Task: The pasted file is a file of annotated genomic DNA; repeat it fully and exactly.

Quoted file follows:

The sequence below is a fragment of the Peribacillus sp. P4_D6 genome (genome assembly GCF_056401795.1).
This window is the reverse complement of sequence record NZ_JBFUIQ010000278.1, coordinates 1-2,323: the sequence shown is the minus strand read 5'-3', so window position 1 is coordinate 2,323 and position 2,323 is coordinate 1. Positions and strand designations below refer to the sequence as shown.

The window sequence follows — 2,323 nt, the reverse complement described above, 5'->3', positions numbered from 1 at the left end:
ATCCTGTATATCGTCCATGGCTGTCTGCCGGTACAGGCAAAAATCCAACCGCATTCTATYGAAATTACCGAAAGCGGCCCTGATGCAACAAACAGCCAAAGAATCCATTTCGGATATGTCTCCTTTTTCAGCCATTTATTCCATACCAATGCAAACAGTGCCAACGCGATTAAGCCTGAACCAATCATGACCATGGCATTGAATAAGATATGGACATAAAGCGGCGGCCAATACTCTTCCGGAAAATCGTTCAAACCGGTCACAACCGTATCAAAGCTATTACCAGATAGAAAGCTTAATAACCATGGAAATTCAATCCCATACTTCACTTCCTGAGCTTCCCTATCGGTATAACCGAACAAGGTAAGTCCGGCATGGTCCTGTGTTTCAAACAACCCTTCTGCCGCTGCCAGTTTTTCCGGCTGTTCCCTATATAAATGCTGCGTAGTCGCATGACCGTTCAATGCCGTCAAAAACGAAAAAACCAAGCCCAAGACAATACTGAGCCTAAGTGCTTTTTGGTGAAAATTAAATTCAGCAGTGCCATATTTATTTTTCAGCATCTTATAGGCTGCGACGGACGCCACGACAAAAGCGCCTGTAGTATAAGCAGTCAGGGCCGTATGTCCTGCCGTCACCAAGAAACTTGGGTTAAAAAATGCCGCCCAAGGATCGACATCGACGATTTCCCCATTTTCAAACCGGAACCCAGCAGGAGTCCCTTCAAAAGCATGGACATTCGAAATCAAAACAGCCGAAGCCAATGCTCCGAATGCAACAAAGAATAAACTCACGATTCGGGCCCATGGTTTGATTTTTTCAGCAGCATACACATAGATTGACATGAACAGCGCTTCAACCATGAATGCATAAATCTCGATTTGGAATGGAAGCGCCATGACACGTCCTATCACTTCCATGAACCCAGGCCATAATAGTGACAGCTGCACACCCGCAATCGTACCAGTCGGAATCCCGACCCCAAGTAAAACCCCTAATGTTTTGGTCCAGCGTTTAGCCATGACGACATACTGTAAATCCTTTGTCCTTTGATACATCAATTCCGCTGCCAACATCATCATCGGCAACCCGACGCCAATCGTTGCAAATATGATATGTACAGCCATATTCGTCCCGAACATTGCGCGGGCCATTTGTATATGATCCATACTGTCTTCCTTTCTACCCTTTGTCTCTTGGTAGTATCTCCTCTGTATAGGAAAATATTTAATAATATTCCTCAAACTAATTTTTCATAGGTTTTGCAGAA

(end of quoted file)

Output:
The sequence below is a fragment of the Peribacillus sp. P4_D6 genome (genome assembly GCF_056401795.1).
This window is the reverse complement of sequence record NZ_JBFUIQ010000278.1, coordinates 1-2,323: the sequence shown is the minus strand read 5'-3', so window position 1 is coordinate 2,323 and position 2,323 is coordinate 1. Positions and strand designations below refer to the sequence as shown.

The window sequence follows — 2,323 nt, the reverse complement described above, 5'->3', positions numbered from 1 at the left end:
ATCCTGTATATCGTCCATGGCTGTCTGCCGGTACAGGCAAAAATCCAACCGCATTCTATYGAAATTACCGAAAGCGGCCCTGATGCAACAAACAGCCAAAGAATCCATTTCGGATATGTCTCCTTTTTCAGCCATTTATTCCATACCAATGCAAACAGTGCCAACGCGATTAAGCCTGAACCAATCATGACCATGGCATTGAATAAGATATGGACATAAAGCGGCGGCCAATACTCTTCCGGAAAATCGTTCAAACCGGTCACAACCGTATCAAAGCTATTACCAGATAGAAAGCTTAATAACCATGGAAATTCAATCCCATACTTCACTTCCTGAGCTTCCCTATCGGTATAACCGAACAAGGTAAGTCCGGCATGGTCCTGTGTTTCAAACAACCCTTCTGCCGCTGCCAGTTTTTCCGGCTGTTCCCTATATAAATGCTGCGTAGTCGCATGACCGTTCAATGCCGTCAAAAACGAAAAAACCAAGCCCAAGACAATACTGAGCCTAAGTGCTTTTTGGTGAAAATTAAATTCAGCAGTGCCATATTTATTTTTCAGCATCTTATAGGCTGCGACGGACGCCACGACAAAAGCGCCTGTAGTATAAGCAGTCAGGGCCGTATGTCCTGCCGTCACCAAGAAACTTGGGTTAAAAAATGCCGCCCAAGGATCGACATCGACGATTTCCCCATTTTCAAACCGGAACCCAGCAGGAGTCCCTTCAAAAGCATGGACATTCGAAATCAAAACAGCCGAAGCCAATGCTCCGAATGCAACAAAGAATAAACTCACGATTCGGGCCCATGGTTTGATTTTTTCAGCAGCATACACATAGATTGACATGAACAGCGCTTCAACCATGAATGCATAAATCTCGATTTGGAATGGAAGCGCCATGACACGTCCTATCACTTCCATGAACCCAGGCCATAATAGTGACAGCTGCACACCCGCAATCGTACCAGTCGGAATCCCGACCCCAAGTAAAACCCCTAATGTTTTGGTCCAGCGTTTAGCCATGACGACATACTGTAAATCCTTTGTCCTTTGATACATCAATTCCGCTGCCAACATCATCATCGGCAACCCGACGCCAATCGTTGCAAATATGATATGTACAGCCATATTCGTCCCGAACATTGCGCGGGCCATTTGTATATGATCCATACTGTCTTCCTTTCTACCCTTTGTCTCTTGGTAGTATCTCCTCTGTATAGGAAAATATTTAATAATATTCCTCAAACTAATTTTTCATAGGTTTTGCAGAA